Vnook, has worked with Third Rail on previous productions so she understands their creative process and the need to merge all the different roles of a production into a single performance unit. “The stage management team is me and three assistant stage managers,” she describes, “but actually I also consider our whole crew part of my team because everyone is so integral in the show. So, it’s actually the four stage managers plus the three run-crew, two board operators and the three Lincoln Center ushers, who are actually extremely important, all working as a team. I have strategically placed stage managers throughout the show to oversee a specific areas and locations.”

She continues, “We do runs with test audiences, people who are close to the company come in and we run through the audience routes. One day we had a big group of people come in where we didn’t do any content, we moved them back and forth from this room into that room, until we honed in on the right flow. It’s a lot of careful coordination between performers being extremely specific, and our stage management team until it’s like clockwork.”

Morris adds, “I think the craftsmanship that goes into this from everyone is extraordinary and there’s actually a lot of bleed between performers, stage managers, and crew. Our stage managers are also saying lines and they’re performing actions in front of the audience. They’re every bit as onstage as the performers are so there’s a beautiful blurring of the lines that happens while everybody is holding a different part of the production; everyone is seamlessly working together. For instance, in a particular scene there are two people who are in black shirts in the dressing room hallway. One of them is an actual stage manager, the other is a performer. They’re doing almost identical actions, yet one has a fake headset and one has a real headset.”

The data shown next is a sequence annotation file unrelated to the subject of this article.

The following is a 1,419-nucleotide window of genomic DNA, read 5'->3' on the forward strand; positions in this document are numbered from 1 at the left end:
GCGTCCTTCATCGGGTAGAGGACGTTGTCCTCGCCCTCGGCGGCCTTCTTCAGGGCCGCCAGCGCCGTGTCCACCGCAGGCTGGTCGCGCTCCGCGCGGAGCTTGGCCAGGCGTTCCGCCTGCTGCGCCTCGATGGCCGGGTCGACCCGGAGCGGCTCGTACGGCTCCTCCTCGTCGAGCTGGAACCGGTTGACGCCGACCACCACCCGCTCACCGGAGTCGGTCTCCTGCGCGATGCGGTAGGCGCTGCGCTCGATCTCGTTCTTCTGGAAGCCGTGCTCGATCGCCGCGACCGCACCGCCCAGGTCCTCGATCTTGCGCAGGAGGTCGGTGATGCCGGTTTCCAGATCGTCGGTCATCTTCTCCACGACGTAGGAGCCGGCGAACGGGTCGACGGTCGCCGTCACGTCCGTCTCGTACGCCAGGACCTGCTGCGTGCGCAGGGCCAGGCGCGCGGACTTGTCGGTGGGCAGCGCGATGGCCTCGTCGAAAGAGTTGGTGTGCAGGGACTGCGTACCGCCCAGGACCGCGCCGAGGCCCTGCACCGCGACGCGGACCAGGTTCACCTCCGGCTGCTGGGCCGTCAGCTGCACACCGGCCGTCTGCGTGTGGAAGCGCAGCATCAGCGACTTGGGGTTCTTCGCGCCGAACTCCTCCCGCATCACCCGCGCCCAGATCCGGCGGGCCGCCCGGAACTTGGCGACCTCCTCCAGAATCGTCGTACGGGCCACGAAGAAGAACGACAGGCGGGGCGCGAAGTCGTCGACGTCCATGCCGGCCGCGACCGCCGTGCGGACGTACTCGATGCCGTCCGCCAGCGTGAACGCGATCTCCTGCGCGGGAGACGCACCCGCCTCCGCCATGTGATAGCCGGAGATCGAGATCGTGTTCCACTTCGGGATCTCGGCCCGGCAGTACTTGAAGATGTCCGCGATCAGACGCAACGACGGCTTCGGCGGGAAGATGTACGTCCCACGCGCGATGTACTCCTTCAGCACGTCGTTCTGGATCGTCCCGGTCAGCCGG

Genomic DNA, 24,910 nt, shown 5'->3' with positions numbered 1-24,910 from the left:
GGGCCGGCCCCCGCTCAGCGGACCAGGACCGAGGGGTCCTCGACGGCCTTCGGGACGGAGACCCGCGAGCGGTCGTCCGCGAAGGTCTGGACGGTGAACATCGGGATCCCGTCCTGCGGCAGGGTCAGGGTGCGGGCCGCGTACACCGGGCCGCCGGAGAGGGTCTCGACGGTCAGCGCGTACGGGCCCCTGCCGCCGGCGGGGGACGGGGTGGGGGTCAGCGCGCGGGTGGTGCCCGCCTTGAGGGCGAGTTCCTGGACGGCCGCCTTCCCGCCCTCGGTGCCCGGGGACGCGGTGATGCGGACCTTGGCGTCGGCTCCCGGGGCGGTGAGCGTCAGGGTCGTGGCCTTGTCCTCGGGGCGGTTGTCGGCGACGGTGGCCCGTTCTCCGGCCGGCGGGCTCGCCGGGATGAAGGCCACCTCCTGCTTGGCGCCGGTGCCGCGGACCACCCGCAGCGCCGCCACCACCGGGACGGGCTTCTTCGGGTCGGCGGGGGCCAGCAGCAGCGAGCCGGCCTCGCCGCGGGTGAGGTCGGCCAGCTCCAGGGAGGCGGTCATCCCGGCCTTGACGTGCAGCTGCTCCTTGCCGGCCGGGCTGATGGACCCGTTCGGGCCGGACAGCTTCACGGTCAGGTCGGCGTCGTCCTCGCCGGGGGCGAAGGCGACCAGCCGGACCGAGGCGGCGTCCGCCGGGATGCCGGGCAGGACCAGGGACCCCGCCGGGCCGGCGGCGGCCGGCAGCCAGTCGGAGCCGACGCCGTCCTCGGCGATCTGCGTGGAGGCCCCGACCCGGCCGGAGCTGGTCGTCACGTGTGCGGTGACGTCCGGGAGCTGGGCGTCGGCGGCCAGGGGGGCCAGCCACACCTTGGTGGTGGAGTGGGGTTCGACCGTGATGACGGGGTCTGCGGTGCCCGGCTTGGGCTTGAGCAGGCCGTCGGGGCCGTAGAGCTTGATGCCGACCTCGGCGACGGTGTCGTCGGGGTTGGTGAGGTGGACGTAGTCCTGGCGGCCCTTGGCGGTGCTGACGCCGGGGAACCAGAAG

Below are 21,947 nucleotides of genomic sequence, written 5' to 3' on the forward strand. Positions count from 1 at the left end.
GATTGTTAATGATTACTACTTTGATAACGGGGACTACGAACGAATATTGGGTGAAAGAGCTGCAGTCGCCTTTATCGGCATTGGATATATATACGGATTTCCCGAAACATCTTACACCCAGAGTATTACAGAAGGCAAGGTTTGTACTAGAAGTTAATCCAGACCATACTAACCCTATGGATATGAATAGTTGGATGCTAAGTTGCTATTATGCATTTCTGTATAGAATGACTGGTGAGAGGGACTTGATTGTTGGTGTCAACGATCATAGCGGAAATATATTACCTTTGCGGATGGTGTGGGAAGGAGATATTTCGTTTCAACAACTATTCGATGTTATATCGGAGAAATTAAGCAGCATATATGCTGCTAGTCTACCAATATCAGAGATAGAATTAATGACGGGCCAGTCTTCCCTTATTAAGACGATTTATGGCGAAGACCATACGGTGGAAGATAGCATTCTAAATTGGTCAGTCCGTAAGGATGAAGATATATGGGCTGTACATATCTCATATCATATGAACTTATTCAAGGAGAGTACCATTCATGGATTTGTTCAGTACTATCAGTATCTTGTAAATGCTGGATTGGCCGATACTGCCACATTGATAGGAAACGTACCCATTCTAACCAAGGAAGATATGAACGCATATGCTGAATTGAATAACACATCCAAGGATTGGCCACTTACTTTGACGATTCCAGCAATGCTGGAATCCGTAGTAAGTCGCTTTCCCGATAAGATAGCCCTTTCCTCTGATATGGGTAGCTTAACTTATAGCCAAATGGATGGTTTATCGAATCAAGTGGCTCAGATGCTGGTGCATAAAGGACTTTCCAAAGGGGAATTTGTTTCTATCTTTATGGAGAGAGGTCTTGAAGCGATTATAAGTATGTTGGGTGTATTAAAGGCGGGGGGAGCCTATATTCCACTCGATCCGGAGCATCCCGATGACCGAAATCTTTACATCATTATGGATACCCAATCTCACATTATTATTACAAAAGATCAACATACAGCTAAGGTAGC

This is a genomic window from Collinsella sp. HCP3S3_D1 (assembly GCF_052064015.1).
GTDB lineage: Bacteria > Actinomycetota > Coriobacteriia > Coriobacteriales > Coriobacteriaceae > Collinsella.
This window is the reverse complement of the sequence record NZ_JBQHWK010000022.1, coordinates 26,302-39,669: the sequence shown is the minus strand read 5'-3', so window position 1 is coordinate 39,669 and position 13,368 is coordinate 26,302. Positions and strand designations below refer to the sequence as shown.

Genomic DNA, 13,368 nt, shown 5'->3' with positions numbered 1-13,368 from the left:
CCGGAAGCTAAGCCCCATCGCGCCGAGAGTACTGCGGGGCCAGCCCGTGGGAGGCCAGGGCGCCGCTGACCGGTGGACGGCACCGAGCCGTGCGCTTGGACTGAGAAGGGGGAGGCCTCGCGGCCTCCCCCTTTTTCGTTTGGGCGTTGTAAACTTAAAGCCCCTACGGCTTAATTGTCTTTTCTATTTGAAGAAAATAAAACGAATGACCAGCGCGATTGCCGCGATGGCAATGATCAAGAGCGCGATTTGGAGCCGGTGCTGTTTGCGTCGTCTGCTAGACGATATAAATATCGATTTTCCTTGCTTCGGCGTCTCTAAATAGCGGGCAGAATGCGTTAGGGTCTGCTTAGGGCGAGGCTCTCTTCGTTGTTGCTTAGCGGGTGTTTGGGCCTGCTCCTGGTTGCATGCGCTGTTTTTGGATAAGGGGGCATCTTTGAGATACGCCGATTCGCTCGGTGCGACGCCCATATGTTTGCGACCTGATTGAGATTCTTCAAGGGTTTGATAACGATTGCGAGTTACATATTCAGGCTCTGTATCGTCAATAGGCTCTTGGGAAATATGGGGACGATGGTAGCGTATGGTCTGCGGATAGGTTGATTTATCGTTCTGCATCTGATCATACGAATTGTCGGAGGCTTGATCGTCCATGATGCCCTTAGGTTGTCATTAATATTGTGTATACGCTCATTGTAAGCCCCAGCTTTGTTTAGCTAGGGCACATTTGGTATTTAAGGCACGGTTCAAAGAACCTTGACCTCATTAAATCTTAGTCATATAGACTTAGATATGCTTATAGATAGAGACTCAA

With so many scenes playing at once and performers crossing in and out of various scenes and space, it was important to have that clockwork timing rehearsed and to identify the challenging points as early as possible. Vnook notes, “We do much of our rehearsal process in the actual space because every scene is so custom-made to each room. Right from the get go we would have a midday production meeting with the production manager and then slowly folded in as many designers that were available to come for that meeting as possible. Once we got into tech there was as much scheduling ahead of time as possible to make sure that we got to all the rooms and all the scenes. We went room by room, having our designers watch those scenes and doing really the finetuning that put it all together. That’s when you see all the scenes running in tandem. Then the designers can see, ‘oh this light is out in here but there is actually still a transition happening with the audience.’”

Ghost Light is by Third Rail Projects presented by LCT3 so the company worked very closely with the Lincoln Center production management team as well. “They were extraordinary,” states Morris. “The whole Lincoln Center crew were incredible and so helpful; they were integral to the success of the show.”